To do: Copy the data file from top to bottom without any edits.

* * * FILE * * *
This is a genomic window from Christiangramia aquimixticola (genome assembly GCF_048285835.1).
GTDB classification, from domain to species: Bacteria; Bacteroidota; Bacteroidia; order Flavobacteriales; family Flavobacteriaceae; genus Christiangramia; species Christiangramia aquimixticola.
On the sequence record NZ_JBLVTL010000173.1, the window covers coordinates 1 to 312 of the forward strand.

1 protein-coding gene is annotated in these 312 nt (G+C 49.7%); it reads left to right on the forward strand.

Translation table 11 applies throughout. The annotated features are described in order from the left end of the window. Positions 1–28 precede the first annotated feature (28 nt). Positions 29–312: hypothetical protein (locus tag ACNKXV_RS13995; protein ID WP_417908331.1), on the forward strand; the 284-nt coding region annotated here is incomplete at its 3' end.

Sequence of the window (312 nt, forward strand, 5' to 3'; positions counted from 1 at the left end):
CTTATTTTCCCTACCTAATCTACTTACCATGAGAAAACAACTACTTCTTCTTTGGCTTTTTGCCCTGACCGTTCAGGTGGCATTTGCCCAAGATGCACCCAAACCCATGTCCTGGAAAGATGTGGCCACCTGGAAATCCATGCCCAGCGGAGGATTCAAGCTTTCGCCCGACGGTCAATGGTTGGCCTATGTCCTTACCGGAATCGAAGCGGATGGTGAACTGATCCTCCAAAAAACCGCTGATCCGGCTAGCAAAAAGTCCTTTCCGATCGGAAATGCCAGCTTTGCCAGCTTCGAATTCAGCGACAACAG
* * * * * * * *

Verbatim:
This is a genomic window from Christiangramia aquimixticola (genome assembly GCF_048285835.1).
GTDB classification, from domain to species: Bacteria; Bacteroidota; Bacteroidia; order Flavobacteriales; family Flavobacteriaceae; genus Christiangramia; species Christiangramia aquimixticola.
On the sequence record NZ_JBLVTL010000173.1, the window covers coordinates 1 to 312 of the forward strand.

1 protein-coding gene is annotated in these 312 nt (G+C 49.7%); it reads left to right on the forward strand.

Translation table 11 applies throughout. The annotated features are described in order from the left end of the window. Positions 1–28 precede the first annotated feature (28 nt). Positions 29–312: hypothetical protein (locus tag ACNKXV_RS13995; protein ID WP_417908331.1), on the forward strand; the 284-nt coding region annotated here is incomplete at its 3' end.

Sequence of the window (312 nt, forward strand, 5' to 3'; positions counted from 1 at the left end):
CTTATTTTCCCTACCTAATCTACTTACCATGAGAAAACAACTACTTCTTCTTTGGCTTTTTGCCCTGACCGTTCAGGTGGCATTTGCCCAAGATGCACCCAAACCCATGTCCTGGAAAGATGTGGCCACCTGGAAATCCATGCCCAGCGGAGGATTCAAGCTTTCGCCCGACGGTCAATGGTTGGCCTATGTCCTTACCGGAATCGAAGCGGATGGTGAACTGATCCTCCAAAAAACCGCTGATCCGGCTAGCAAAAAGTCCTTTCCGATCGGAAATGCCAGCTTTGCCAGCTTCGAATTCAGCGACAACAG